Determining the reservoir hosts for parasites is crucial for designing control measures, but it is often difficult to identify the role that each host species plays in maintaining the cycle of infection in the wild. One way to identify potential maintenance hosts is to estimate key parameters associated with transmission and pathogenicity. Here we assess the potential for three native rodent species of the Brazilian Pantanal (Clyomys laticeps, Thrichomys pachyurus and Oecomys mamorae) to act as reservoir or maintenance hosts of Trypanosoma evansi, an important parasite of domestic livestock. By analyzing blood parameters of naturally infected wild-caught rodents of these species, we compared their levels of parasitemia and anemia due to T. evansi infection with literature values for other host species infected by this parasite. We also analyzed levels of these blood parameters relative to infection by Trypanosoma cruzi, the causative agent of Chagas disease in humans, for which wild rodents are already thought to be important reservoir species. All three species showed low impacts of the two trypanosomes on their blood parameters compared to other species, suggesting that they experience a low virulence of trypanosome infection under natural conditions in the Pantanal and might act as maintenance hosts of trypanosome infections. The low parasitemia of trypanosome infections suggests that these rodents play a secondary role in the transmission cycle compared to other species, especially compared to the capybara (Hydrochaeris hydrochaeris) which also experiences low pathogenicity due to infection despite much higher levels of parasitemia.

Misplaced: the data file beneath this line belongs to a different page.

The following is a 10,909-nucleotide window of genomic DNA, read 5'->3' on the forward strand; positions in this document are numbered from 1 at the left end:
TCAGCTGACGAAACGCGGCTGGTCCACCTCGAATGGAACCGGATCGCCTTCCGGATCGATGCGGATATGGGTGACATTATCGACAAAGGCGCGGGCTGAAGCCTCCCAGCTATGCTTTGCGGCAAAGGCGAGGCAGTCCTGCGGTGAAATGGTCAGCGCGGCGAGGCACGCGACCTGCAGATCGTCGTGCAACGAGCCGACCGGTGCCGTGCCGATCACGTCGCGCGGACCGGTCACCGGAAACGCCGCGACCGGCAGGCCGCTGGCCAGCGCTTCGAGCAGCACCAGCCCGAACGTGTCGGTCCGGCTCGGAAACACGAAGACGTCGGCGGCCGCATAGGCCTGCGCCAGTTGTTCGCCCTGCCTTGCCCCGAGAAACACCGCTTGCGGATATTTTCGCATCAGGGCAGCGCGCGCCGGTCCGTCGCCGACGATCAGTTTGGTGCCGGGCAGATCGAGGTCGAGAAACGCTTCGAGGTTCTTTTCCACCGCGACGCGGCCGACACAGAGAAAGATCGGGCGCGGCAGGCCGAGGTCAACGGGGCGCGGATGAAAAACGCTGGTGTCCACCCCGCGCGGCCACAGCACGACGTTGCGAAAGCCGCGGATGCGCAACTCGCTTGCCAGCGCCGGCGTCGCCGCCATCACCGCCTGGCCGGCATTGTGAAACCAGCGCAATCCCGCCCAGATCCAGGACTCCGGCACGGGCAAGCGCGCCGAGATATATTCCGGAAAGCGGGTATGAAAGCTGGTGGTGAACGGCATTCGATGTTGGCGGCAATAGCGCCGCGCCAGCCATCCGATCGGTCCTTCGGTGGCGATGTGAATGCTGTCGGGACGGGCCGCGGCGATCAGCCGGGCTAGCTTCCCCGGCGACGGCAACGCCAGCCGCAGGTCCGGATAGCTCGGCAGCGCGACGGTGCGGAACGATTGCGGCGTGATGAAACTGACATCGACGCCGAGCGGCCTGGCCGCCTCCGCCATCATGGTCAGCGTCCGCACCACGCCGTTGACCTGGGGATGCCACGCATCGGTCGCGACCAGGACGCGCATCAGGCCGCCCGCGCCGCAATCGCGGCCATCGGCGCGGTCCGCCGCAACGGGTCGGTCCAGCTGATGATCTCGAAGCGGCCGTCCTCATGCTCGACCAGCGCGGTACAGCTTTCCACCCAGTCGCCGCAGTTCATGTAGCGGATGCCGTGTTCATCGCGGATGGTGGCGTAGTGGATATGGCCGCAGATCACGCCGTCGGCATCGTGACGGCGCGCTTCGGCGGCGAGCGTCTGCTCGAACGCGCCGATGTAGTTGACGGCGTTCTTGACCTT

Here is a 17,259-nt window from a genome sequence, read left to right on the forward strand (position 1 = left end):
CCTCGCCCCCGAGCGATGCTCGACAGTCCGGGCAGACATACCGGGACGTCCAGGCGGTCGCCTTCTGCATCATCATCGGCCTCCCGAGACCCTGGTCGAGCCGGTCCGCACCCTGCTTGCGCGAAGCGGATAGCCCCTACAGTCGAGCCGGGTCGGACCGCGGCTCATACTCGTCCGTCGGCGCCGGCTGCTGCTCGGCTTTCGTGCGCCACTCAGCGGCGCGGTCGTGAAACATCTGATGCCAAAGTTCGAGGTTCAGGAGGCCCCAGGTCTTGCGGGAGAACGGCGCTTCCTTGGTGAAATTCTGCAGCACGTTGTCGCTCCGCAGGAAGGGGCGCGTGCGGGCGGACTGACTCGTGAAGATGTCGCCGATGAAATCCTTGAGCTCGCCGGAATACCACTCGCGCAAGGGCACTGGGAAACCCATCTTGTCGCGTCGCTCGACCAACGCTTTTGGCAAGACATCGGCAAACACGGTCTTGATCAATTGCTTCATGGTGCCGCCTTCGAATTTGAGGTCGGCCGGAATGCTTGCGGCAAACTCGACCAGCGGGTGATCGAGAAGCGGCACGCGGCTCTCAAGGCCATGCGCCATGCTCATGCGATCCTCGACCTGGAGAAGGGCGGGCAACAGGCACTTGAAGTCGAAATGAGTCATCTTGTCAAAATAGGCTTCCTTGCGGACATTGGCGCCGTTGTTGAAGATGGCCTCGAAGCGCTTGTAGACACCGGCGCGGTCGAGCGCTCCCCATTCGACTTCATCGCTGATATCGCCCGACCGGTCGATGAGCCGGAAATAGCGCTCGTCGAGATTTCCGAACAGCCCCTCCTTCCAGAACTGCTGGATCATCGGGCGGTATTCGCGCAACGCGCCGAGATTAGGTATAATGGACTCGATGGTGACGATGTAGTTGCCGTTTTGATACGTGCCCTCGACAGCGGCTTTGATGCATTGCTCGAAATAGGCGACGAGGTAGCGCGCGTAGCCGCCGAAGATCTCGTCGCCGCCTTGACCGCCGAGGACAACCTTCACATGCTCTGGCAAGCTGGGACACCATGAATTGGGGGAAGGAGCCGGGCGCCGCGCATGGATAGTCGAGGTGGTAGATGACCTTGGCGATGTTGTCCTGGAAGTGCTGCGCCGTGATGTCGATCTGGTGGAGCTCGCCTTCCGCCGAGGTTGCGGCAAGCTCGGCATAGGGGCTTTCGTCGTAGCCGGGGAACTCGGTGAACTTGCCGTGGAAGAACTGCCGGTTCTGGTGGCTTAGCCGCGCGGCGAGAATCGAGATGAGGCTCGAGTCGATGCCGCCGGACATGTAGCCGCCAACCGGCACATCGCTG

All Science Journal Classification (ASJC) codes
- veterinary (miscalleneous)
- Insect Science
- Infectious Diseases